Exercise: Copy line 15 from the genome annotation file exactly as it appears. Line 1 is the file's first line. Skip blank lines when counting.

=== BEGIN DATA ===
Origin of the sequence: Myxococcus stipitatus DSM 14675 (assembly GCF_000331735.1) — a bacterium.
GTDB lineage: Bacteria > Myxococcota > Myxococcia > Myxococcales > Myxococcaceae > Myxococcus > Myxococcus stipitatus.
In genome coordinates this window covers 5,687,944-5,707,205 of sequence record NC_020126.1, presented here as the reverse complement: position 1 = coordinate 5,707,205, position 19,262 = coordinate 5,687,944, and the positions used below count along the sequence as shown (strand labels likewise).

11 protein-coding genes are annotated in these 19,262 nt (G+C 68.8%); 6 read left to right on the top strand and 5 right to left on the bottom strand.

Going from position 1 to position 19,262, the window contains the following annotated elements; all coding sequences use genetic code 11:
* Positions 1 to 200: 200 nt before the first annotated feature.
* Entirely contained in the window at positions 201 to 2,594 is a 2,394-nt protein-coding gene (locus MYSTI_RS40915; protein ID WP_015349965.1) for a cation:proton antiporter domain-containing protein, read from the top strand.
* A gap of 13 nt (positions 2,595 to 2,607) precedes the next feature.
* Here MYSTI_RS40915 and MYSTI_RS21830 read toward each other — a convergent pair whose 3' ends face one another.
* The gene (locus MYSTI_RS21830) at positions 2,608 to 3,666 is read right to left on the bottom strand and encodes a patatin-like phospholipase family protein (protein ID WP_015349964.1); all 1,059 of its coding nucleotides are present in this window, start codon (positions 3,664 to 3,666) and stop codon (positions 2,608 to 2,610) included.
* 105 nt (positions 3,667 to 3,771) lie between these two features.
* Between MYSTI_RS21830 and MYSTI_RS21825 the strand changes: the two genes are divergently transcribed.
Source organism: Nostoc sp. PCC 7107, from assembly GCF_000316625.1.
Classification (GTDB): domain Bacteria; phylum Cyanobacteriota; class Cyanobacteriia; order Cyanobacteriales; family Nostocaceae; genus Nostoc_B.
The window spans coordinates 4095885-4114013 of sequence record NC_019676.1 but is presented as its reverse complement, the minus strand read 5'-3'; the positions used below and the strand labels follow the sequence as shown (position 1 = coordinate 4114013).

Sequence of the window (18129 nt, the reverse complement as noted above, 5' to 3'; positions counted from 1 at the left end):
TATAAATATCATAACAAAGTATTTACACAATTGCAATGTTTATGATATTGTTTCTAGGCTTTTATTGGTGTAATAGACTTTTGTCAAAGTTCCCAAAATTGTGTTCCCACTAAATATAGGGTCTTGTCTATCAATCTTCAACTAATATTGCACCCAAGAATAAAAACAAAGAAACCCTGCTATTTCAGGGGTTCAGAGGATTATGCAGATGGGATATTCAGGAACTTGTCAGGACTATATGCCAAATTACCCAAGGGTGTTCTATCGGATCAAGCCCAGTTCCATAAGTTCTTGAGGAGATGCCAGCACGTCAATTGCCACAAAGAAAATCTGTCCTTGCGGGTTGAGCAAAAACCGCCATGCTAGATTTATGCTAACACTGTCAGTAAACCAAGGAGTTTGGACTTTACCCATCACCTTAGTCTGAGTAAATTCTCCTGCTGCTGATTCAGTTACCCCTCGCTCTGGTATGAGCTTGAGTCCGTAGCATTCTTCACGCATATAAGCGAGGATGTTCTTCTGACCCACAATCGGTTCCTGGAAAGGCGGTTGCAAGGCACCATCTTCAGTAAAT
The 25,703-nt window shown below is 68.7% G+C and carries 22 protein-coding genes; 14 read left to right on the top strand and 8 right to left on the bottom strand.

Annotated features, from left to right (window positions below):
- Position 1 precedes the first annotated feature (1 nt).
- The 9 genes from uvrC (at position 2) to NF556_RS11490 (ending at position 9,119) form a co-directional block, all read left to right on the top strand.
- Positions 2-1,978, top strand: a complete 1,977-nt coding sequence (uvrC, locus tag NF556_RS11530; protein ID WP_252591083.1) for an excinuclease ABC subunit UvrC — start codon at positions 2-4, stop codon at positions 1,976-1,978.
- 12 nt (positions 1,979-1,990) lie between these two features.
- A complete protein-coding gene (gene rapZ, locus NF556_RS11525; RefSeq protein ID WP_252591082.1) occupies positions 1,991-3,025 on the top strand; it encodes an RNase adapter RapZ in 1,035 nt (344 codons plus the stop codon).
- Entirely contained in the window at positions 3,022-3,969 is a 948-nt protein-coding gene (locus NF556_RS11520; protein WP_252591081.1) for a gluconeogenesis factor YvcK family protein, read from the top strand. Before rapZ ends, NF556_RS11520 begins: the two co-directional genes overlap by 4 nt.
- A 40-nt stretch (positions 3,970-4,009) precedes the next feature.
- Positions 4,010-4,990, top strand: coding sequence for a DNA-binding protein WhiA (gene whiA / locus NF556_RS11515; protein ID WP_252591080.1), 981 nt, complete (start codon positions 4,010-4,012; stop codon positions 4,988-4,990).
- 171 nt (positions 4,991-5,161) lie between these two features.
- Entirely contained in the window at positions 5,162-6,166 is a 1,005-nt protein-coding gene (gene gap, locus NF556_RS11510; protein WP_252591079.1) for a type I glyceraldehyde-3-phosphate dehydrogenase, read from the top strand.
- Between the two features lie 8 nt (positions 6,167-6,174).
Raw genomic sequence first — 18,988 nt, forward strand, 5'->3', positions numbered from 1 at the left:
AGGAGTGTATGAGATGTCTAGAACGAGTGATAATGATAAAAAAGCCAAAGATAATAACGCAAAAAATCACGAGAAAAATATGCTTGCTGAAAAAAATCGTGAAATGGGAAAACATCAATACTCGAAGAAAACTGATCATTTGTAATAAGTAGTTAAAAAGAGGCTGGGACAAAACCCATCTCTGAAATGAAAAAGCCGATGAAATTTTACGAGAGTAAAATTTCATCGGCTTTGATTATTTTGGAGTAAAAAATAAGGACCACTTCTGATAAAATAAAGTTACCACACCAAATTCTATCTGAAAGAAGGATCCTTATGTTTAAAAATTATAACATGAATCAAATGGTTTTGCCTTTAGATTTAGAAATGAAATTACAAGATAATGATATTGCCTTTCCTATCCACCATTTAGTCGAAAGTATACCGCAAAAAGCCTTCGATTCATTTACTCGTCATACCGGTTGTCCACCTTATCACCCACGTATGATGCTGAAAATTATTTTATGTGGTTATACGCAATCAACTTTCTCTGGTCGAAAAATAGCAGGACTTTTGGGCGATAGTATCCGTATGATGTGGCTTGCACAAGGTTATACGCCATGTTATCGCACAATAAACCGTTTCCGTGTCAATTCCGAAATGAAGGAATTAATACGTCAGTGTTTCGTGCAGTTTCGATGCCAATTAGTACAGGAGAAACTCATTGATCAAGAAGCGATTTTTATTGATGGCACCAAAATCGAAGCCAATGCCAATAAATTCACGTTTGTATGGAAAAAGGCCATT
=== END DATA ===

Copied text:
The window spans coordinates 4095885-4114013 of sequence record NC_019676.1 but is presented as its reverse complement, the minus strand read 5'-3'; the positions used below and the strand labels follow the sequence as shown (position 1 = coordinate 4114013).